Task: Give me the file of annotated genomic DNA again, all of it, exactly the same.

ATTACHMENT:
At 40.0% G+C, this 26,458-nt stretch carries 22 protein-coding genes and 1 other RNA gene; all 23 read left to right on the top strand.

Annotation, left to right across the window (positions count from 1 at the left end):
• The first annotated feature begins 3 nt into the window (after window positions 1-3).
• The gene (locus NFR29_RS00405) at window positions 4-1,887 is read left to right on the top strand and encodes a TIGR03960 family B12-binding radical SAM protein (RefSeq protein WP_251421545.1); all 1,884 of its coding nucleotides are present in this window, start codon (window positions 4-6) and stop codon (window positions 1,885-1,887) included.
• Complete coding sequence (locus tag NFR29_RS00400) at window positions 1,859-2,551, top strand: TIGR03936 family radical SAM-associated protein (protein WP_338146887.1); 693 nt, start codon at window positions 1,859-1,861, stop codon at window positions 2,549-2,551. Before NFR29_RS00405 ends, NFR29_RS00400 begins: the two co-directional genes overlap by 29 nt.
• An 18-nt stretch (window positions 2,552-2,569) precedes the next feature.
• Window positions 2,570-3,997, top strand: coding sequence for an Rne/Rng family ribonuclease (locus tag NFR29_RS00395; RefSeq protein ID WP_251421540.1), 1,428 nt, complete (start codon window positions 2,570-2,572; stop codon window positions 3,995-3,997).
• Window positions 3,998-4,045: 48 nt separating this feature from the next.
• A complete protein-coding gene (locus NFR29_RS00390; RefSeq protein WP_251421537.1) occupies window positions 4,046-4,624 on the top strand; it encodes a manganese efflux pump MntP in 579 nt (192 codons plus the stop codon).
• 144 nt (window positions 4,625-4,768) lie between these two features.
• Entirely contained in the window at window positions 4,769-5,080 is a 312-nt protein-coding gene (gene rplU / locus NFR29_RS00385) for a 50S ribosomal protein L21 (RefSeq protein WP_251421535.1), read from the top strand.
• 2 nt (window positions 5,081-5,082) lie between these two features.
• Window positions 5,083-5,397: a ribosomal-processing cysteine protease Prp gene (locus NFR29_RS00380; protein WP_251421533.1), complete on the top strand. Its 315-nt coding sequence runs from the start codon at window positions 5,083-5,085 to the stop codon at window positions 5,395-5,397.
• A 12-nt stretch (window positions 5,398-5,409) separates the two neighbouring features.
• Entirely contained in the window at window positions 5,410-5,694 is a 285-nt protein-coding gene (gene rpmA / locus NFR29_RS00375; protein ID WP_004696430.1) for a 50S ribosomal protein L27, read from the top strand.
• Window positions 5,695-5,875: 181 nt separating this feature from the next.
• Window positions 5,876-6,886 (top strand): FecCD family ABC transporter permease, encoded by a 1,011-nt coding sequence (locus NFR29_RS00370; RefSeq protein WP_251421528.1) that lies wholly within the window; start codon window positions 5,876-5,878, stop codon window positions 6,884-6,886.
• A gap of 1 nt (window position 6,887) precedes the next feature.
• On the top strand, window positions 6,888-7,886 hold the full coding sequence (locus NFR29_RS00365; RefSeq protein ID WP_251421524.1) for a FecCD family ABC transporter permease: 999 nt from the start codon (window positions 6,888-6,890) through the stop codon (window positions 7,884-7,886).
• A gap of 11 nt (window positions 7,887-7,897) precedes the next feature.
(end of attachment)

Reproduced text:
At 40.0% G+C, this 26,458-nt stretch carries 22 protein-coding genes and 1 other RNA gene; all 23 read left to right on the top strand.

Annotation, left to right across the window (positions count from 1 at the left end):
• The first annotated feature begins 3 nt into the window (after window positions 1-3).
• The gene (locus NFR29_RS00405) at window positions 4-1,887 is read left to right on the top strand and encodes a TIGR03960 family B12-binding radical SAM protein (RefSeq protein WP_251421545.1); all 1,884 of its coding nucleotides are present in this window, start codon (window positions 4-6) and stop codon (window positions 1,885-1,887) included.
• Complete coding sequence (locus tag NFR29_RS00400) at window positions 1,859-2,551, top strand: TIGR03936 family radical SAM-associated protein (protein WP_338146887.1); 693 nt, start codon at window positions 1,859-1,861, stop codon at window positions 2,549-2,551. Before NFR29_RS00405 ends, NFR29_RS00400 begins: the two co-directional genes overlap by 29 nt.
• An 18-nt stretch (window positions 2,552-2,569) precedes the next feature.
• Window positions 2,570-3,997, top strand: coding sequence for an Rne/Rng family ribonuclease (locus tag NFR29_RS00395; RefSeq protein ID WP_251421540.1), 1,428 nt, complete (start codon window positions 2,570-2,572; stop codon window positions 3,995-3,997).
• Window positions 3,998-4,045: 48 nt separating this feature from the next.
• A complete protein-coding gene (locus NFR29_RS00390; RefSeq protein WP_251421537.1) occupies window positions 4,046-4,624 on the top strand; it encodes a manganese efflux pump MntP in 579 nt (192 codons plus the stop codon).
• 144 nt (window positions 4,625-4,768) lie between these two features.
• Entirely contained in the window at window positions 4,769-5,080 is a 312-nt protein-coding gene (gene rplU / locus NFR29_RS00385) for a 50S ribosomal protein L21 (RefSeq protein WP_251421535.1), read from the top strand.
• 2 nt (window positions 5,081-5,082) lie between these two features.
• Window positions 5,083-5,397: a ribosomal-processing cysteine protease Prp gene (locus NFR29_RS00380; protein WP_251421533.1), complete on the top strand. Its 315-nt coding sequence runs from the start codon at window positions 5,083-5,085 to the stop codon at window positions 5,395-5,397.
• A 12-nt stretch (window positions 5,398-5,409) separates the two neighbouring features.
• Entirely contained in the window at window positions 5,410-5,694 is a 285-nt protein-coding gene (gene rpmA / locus NFR29_RS00375; protein ID WP_004696430.1) for a 50S ribosomal protein L27, read from the top strand.
• Window positions 5,695-5,875: 181 nt separating this feature from the next.
• Window positions 5,876-6,886 (top strand): FecCD family ABC transporter permease, encoded by a 1,011-nt coding sequence (locus NFR29_RS00370; RefSeq protein WP_251421528.1) that lies wholly within the window; start codon window positions 5,876-5,878, stop codon window positions 6,884-6,886.
• A gap of 1 nt (window position 6,887) precedes the next feature.
• On the top strand, window positions 6,888-7,886 hold the full coding sequence (locus NFR29_RS00365; RefSeq protein ID WP_251421524.1) for a FecCD family ABC transporter permease: 999 nt from the start codon (window positions 6,888-6,890) through the stop codon (window positions 7,884-7,886).
• A gap of 11 nt (window positions 7,887-7,897) precedes the next feature.